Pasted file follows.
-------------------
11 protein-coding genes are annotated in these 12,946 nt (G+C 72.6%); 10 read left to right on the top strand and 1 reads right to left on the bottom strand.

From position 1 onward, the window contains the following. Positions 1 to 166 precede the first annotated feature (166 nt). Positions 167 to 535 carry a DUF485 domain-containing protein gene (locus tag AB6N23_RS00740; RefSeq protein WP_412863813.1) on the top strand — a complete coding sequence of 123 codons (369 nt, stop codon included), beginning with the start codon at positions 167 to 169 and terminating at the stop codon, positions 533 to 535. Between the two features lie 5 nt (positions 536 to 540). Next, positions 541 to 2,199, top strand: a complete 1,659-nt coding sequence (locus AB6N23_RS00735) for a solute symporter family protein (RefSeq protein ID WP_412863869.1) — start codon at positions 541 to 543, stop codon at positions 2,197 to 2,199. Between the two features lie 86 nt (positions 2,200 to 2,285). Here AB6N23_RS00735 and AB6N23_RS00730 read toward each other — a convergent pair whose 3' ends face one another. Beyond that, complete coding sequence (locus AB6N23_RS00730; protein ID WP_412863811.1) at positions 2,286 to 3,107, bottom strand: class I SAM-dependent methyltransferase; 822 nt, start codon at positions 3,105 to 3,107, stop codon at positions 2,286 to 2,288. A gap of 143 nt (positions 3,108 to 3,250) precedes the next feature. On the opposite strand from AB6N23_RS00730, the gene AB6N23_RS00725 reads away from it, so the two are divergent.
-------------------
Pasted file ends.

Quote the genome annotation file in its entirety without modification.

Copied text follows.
11 protein-coding genes are annotated in these 12,946 nt (G+C 72.6%); 10 read left to right on the top strand and 1 reads right to left on the bottom strand.

From position 1 onward, the window contains the following. Positions 1 to 166 precede the first annotated feature (166 nt). Positions 167 to 535 carry a DUF485 domain-containing protein gene (locus tag AB6N23_RS00740; RefSeq protein WP_412863813.1) on the top strand — a complete coding sequence of 123 codons (369 nt, stop codon included), beginning with the start codon at positions 167 to 169 and terminating at the stop codon, positions 533 to 535. Between the two features lie 5 nt (positions 536 to 540). Next, positions 541 to 2,199, top strand: a complete 1,659-nt coding sequence (locus AB6N23_RS00735) for a solute symporter family protein (RefSeq protein ID WP_412863869.1) — start codon at positions 541 to 543, stop codon at positions 2,197 to 2,199. Between the two features lie 86 nt (positions 2,200 to 2,285). Here AB6N23_RS00735 and AB6N23_RS00730 read toward each other — a convergent pair whose 3' ends face one another. Beyond that, complete coding sequence (locus AB6N23_RS00730; protein ID WP_412863811.1) at positions 2,286 to 3,107, bottom strand: class I SAM-dependent methyltransferase; 822 nt, start codon at positions 3,105 to 3,107, stop codon at positions 2,286 to 2,288. A gap of 143 nt (positions 3,108 to 3,250) precedes the next feature. On the opposite strand from AB6N23_RS00730, the gene AB6N23_RS00725 reads away from it, so the two are divergent.